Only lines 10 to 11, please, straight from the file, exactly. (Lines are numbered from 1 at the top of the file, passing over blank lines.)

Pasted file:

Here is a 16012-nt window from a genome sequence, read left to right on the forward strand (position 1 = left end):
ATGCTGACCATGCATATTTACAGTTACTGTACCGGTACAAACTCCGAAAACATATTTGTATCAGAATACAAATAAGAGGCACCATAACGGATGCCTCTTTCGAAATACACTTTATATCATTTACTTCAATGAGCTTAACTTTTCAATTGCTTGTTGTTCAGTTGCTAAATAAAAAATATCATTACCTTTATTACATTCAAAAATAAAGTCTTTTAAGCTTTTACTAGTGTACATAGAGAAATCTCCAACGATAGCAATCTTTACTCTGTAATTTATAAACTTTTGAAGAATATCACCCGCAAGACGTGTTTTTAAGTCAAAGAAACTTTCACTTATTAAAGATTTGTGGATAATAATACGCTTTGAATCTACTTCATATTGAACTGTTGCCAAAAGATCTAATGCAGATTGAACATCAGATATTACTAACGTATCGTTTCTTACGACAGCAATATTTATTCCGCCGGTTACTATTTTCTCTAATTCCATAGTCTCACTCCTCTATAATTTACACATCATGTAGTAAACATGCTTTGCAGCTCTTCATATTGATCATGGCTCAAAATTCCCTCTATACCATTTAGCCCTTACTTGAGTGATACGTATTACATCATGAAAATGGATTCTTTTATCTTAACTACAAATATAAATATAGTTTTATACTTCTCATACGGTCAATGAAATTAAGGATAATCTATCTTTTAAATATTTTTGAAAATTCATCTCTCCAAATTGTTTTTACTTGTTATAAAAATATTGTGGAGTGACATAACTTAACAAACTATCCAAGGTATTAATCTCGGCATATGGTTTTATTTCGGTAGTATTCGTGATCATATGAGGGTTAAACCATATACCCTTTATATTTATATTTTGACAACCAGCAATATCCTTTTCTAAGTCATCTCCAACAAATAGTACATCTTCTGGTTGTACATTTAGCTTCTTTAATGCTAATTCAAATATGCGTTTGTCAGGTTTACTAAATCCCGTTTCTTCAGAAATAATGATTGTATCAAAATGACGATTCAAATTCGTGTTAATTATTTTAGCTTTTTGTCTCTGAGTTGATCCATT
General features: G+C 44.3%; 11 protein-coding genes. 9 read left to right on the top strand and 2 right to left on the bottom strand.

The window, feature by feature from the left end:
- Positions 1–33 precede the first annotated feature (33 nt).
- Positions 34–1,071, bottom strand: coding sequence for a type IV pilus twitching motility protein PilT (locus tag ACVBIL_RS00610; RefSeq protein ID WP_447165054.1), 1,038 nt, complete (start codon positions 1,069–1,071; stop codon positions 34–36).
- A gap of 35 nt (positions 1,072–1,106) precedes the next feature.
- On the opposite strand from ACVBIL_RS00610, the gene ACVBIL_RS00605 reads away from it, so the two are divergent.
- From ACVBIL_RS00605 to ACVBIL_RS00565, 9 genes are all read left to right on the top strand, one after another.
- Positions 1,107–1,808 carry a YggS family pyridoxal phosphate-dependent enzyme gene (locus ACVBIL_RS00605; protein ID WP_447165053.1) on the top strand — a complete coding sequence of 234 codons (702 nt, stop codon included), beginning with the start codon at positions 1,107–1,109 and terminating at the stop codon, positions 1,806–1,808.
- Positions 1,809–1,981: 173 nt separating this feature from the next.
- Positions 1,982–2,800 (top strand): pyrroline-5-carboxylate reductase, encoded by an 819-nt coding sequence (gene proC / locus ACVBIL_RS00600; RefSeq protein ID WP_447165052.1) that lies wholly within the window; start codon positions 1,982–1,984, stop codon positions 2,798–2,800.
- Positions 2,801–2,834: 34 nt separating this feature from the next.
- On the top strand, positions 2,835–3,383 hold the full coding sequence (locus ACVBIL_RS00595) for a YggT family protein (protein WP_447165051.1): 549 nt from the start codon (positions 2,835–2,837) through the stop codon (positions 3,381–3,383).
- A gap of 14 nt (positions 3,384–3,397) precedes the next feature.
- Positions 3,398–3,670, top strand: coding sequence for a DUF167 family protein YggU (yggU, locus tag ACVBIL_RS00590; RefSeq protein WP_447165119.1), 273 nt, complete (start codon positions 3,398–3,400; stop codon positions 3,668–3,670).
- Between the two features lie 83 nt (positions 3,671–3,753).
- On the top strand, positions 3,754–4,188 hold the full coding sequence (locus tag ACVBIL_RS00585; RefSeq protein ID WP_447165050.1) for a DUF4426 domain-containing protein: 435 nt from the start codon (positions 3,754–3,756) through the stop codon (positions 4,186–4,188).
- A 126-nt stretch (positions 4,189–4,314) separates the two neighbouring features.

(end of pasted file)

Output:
- Positions 1,107–1,808 carry a YggS family pyridoxal phosphate-dependent enzyme gene (locus ACVBIL_RS00605; protein ID WP_447165053.1) on the top strand — a complete coding sequence of 234 codons (702 nt, stop codon included), beginning with the start codon at positions 1,107–1,109 and terminating at the stop codon, positions 1,806–1,808.
- Positions 1,809–1,981: 173 nt separating this feature from the next.